The fact is,
variables on a computer only have so many bits. If the value
gets bigger than can fit in those bits, the extra bits first go
negative and then "overflow". By default they're then
ignored completely.
For example:
int value=1; /* value to test, starts at first (lowest) bit */ for (int bit=0;bit<100;bit++) { std::cout<<"at bit "<<bit<<" the value is "<<value<<"\n"; value=value+value; /* moves over by one bit (value=value<<1 would work too) */ if (value==0) break; } return 0;
Because "int" currently has 32 bits, if you start at one, and add a variable to itself 32 times, the one overflows and is lost completely.
In assembly, there's a handy instruction "jo" (jump if overflow) to check for overflow from the previous instruction. The C++ compiler doesn't bother to use jo, though!
mov edi,1 ; loop variable mov eax,0 ; counter start: add eax,1 ; increment bit counter add edi,edi ; add variable to itself jo noes ; check for overflow in the above add cmp edi,0 jne start ret noes: ; called for overflow mov eax,999 ret
Notice the above program returns 999 on overflow, which somebody else will need to check for. (Responding correctly to overflow is actually quite difficult--see, e.g.,Ariane 5 explosion, caused by a detected overflow.)
Eight bits make a "byte" (note: it's pronounced exactly like "bite", but always spelled with a 'y'), although in some rare networking manuals (and in French) the same eight bits would be called an "octet" (hard drive sizes are in "Go", Giga-octets, when sold in French). In DOS and Windows programming, 16 bits is a "WORD", 32 bits is a "DWORD" (double word), and 64 bits is a "QWORD"; but in other contexts "word" means the machine's natural binary processing size, which ranges from 32 to 64 bits nowadays. "word" should now be considered ambiguous. Giving an actual bit count is the best approach ("The file begins with a 32-bit binary integer describing...").
Object | C++ Name | ASM Register | Bits | Bytes (8 bits) |
Hex Digits (4 bits) |
Unsigned Range | Signed Range |
Bit | none! | none! |
1 | less than 1 | less than 1 | 0..1 | -1..0 |
BYTE, or octet | char | al | 8 | 1 | 2 | 255 | -128 .. 127 |
Windows WORD | short | ax |
16 | 2 | 4 | 65535 | -32768 .. +32767 |
Windows DWORD | int | eax | 32 | 4 | 8 | >4 billion | -2G .. +2G |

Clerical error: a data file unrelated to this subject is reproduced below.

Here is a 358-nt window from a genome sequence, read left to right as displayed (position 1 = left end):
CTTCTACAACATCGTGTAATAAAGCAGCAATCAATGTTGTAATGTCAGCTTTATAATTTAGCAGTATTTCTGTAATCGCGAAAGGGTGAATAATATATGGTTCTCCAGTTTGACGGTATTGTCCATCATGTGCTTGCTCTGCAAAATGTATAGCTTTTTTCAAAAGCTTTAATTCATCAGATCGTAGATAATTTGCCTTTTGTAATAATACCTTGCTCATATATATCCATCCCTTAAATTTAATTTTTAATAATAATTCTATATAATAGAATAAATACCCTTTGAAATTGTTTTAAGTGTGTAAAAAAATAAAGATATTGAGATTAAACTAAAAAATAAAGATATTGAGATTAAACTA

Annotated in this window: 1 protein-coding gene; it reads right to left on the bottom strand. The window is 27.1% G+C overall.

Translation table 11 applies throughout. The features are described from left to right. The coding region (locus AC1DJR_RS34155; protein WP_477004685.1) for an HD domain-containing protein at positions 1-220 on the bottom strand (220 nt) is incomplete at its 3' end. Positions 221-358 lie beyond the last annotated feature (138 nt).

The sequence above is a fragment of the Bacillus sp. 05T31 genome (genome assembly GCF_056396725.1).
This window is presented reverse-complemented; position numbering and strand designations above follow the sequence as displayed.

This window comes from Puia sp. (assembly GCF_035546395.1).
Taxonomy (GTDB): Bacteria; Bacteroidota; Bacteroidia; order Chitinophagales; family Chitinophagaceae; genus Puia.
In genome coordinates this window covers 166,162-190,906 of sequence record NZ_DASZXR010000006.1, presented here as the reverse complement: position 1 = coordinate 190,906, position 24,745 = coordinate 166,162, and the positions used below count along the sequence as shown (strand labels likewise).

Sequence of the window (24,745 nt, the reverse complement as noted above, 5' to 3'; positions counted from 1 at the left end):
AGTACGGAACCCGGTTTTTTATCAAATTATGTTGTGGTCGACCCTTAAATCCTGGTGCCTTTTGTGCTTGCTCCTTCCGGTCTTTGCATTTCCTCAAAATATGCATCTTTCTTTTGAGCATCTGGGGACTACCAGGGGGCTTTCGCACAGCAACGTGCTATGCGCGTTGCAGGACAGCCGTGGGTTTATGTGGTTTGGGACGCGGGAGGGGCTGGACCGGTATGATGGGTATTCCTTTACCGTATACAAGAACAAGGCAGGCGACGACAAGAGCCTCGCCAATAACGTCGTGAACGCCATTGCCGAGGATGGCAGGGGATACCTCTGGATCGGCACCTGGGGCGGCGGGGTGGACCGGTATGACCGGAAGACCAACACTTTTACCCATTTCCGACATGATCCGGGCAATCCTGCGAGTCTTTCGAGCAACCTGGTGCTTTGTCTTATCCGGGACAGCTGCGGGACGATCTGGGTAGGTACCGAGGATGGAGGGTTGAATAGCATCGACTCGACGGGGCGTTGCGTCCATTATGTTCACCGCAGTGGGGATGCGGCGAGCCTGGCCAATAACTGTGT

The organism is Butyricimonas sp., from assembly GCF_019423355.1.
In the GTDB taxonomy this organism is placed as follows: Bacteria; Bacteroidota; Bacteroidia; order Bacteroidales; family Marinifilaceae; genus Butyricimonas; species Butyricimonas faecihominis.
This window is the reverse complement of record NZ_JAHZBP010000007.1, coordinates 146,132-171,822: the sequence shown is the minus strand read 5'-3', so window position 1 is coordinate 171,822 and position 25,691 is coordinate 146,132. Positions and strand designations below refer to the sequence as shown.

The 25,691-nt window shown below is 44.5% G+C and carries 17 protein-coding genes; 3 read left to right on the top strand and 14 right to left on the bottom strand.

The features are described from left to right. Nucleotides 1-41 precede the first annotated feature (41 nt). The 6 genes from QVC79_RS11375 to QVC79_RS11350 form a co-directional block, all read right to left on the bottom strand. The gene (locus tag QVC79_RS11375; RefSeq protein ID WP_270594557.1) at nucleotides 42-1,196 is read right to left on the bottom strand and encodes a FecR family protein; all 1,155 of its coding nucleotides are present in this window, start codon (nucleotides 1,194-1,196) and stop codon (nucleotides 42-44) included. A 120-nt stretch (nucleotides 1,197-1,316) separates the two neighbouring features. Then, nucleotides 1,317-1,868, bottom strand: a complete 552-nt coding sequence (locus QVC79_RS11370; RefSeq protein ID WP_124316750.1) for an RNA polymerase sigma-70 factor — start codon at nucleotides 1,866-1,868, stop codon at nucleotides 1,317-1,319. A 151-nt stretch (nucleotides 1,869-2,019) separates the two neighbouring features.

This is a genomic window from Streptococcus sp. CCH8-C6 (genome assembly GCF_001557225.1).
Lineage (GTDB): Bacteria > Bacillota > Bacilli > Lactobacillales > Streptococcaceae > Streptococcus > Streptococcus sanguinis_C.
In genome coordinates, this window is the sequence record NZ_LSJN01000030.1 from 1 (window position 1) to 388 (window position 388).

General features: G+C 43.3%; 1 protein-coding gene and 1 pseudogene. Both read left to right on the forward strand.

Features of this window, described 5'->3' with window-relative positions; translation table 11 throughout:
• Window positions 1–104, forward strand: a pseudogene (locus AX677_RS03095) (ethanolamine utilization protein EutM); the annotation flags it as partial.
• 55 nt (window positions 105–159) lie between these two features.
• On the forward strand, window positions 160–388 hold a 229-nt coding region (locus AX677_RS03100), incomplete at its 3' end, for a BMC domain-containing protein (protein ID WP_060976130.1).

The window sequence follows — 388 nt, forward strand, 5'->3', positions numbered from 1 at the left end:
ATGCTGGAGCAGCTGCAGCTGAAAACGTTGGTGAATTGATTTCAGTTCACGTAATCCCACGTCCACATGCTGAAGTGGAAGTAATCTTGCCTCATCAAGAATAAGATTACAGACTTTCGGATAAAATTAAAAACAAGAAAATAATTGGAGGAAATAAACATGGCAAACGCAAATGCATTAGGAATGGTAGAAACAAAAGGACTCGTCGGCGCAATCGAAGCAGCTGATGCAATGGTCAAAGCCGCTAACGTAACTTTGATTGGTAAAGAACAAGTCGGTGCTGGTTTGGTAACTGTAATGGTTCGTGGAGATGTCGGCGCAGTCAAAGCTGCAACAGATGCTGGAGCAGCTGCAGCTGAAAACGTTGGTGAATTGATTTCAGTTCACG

Windows QWORD | long | rax |
64 | 8 | 16 | >16 quadrillion | -8Q .. +8Q |
If you watch closely right before overflow, you see something funny happen:
signed char value=1; /* value to test, starts at first (lowest) bit */ for (int bit=0;bit<100;bit++) { std::cout<<"at bit "<<bit<<" the value is "<<(long)value<<"\n"; value=value+value; /* moves over by one bit (value=value<<1 would work too) */ if (value==0) break; } return 0;
This prints out:
at bit 0 the value is 1 at bit 1 the value is 2 at bit 2 the value is 4 at bit 3 the value is 8 at bit 4 the value is 16 at bit 5 the value is 32 at bit 6 the value is 64 at bit 7 the value is -128 Program complete. Return 0 (0x0)
Wait, the last bit's value is -128? Yes, it really is!
This negative high bit is called the "sign bit", and it has a negative value in two's complement signed numbers. This means to represent -1, for example, you set not only the high bit, but all the other bits as well: in unsigned, this is the largest possible value. The reason binary 11111111 represents -1 is the same reason you might choose 9999 to represent -1 on a 4-digit odometer: if you add one, you wrap around and hit zero.
A very cool thing about two's complement is addition is the same operation whether the numbers are signed or unsigned--we just interpret the result differently. Subtraction is also identical for signed and unsigned. Register names are identical in assembly for signed and unsigned. However, when you change register sizes using an instruction like "movsxd rax,eax", when you check for overflow, when you compare numbers, multiply or divide, or shift bits, you need to know if the number is signed (has a sign bit) or unsigned (no sign bit, no negative numbers).
Signed | Unsigned | Language |
int | unsigned int | C++, int is signed by default. |
signed char | unsigned char | C++, char may be signed or unsigned. |
movsxd | movzxd | Assembly, sign extend or zero extend to change register sizes. |
jo | jc | Assembly, overflow is calculated for signed values, carry for unsigned values. |
jg | ja | Assembly, jump greater is signed, jump above is unsigned. |
jl | jb | Assembly, jump less signed, jump below unsigned. |
imul | mul | Assembly, imul is signed (and more modern), mul is for unsigned (and ancient and horrible!). idiv/div work similarly. |
There are a
whole group of "bitwise" operators that operate on bits.
Name |
C++ |
x86 |
Useful to... |
AND |
& |
and |
mask out bits (set other bits to zero) |
OR |
| |
or |
reassemble bit fields |
XOR |
^ |
xor |
invert selected bits |
NOT |
~ |
not |
invert all the bits in a number |
Left shift |
<< |
shl |
makes numbers bigger by shifting their bits to higher places |
Right shift |
>> |
shr sar |
makes numbers smaller by shifting their bits
to lower places. sar (arithmetic, signed shift) works for negative numbers. |